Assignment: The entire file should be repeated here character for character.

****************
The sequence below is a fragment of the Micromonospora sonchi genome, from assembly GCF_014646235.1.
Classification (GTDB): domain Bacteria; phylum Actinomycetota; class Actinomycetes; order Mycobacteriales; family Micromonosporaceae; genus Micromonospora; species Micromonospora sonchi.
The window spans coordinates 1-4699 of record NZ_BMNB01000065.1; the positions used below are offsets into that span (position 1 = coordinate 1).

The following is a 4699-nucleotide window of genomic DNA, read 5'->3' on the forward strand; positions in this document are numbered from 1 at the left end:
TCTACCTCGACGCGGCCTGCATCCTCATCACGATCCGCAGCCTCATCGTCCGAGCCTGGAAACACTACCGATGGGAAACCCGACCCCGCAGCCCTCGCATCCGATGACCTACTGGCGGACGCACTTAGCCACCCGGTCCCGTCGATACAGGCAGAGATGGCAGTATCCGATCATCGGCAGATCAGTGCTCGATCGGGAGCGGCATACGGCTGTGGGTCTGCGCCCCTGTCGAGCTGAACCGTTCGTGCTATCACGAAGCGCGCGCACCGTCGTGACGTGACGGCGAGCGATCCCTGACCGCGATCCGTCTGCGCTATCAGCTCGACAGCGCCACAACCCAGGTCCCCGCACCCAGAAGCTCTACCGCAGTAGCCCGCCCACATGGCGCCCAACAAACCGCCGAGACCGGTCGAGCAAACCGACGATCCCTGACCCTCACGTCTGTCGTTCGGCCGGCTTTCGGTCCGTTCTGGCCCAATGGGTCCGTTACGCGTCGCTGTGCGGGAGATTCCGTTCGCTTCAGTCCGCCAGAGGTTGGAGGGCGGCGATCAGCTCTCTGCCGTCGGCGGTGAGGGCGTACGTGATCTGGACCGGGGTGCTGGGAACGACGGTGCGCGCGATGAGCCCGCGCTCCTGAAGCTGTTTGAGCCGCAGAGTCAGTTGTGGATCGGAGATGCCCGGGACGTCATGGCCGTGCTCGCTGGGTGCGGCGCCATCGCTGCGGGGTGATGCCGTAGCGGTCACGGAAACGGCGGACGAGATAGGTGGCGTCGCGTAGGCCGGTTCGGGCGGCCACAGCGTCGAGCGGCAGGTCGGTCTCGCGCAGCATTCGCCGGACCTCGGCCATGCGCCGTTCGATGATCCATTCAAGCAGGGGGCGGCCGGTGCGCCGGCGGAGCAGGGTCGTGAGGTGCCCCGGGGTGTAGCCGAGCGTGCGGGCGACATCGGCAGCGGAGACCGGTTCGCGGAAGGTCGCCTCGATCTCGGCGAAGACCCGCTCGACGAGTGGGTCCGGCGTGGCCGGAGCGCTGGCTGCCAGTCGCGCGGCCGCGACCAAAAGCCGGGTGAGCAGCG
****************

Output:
The sequence below is a fragment of the Micromonospora sonchi genome, from assembly GCF_014646235.1.
Classification (GTDB): domain Bacteria; phylum Actinomycetota; class Actinomycetes; order Mycobacteriales; family Micromonosporaceae; genus Micromonospora; species Micromonospora sonchi.
The window spans coordinates 1-4699 of record NZ_BMNB01000065.1; the positions used below are offsets into that span (position 1 = coordinate 1).

The following is a 4699-nucleotide window of genomic DNA, read 5'->3' on the forward strand; positions in this document are numbered from 1 at the left end:
TCTACCTCGACGCGGCCTGCATCCTCATCACGATCCGCAGCCTCATCGTCCGAGCCTGGAAACACTACCGATGGGAAACCCGACCCCGCAGCCCTCGCATCCGATGACCTACTGGCGGACGCACTTAGCCACCCGGTCCCGTCGATACAGGCAGAGATGGCAGTATCCGATCATCGGCAGATCAGTGCTCGATCGGGAGCGGCATACGGCTGTGGGTCTGCGCCCCTGTCGAGCTGAACCGTTCGTGCTATCACGAAGCGCGCGCACCGTCGTGACGTGACGGCGAGCGATCCCTGACCGCGATCCGTCTGCGCTATCAGCTCGACAGCGCCACAACCCAGGTCCCCGCACCCAGAAGCTCTACCGCAGTAGCCCGCCCACATGGCGCCCAACAAACCGCCGAGACCGGTCGAGCAAACCGACGATCCCTGACCCTCACGTCTGTCGTTCGGCCGGCTTTCGGTCCGTTCTGGCCCAATGGGTCCGTTACGCGTCGCTGTGCGGGAGATTCCGTTCGCTTCAGTCCGCCAGAGGTTGGAGGGCGGCGATCAGCTCTCTGCCGTCGGCGGTGAGGGCGTACGTGATCTGGACCGGGGTGCTGGGAACGACGGTGCGCGCGATGAGCCCGCGCTCCTGAAGCTGTTTGAGCCGCAGAGTCAGTTGTGGATCGGAGATGCCCGGGACGTCATGGCCGTGCTCGCTGGGTGCGGCGCCATCGCTGCGGGGTGATGCCGTAGCGGTCACGGAAACGGCGGACGAGATAGGTGGCGTCGCGTAGGCCGGTTCGGGCGGCCACAGCGTCGAGCGGCAGGTCGGTCTCGCGCAGCATTCGCCGGACCTCGGCCATGCGCCGTTCGATGATCCATTCAAGCAGGGGGCGGCCGGTGCGCCGGCGGAGCAGGGTCGTGAGGTGCCCCGGGGTGTAGCCGAGCGTGCGGGCGACATCGGCAGCGGAGACCGGTTCGCGGAAGGTCGCCTCGATCTCGGCGAAGACCCGCTCGACGAGTGGGTCCGGCGTGGCCGGAGCGCTGGCTGCCAGTCGCGCGGCCGCGACCAAAAGCCGGGTGAGCAGCG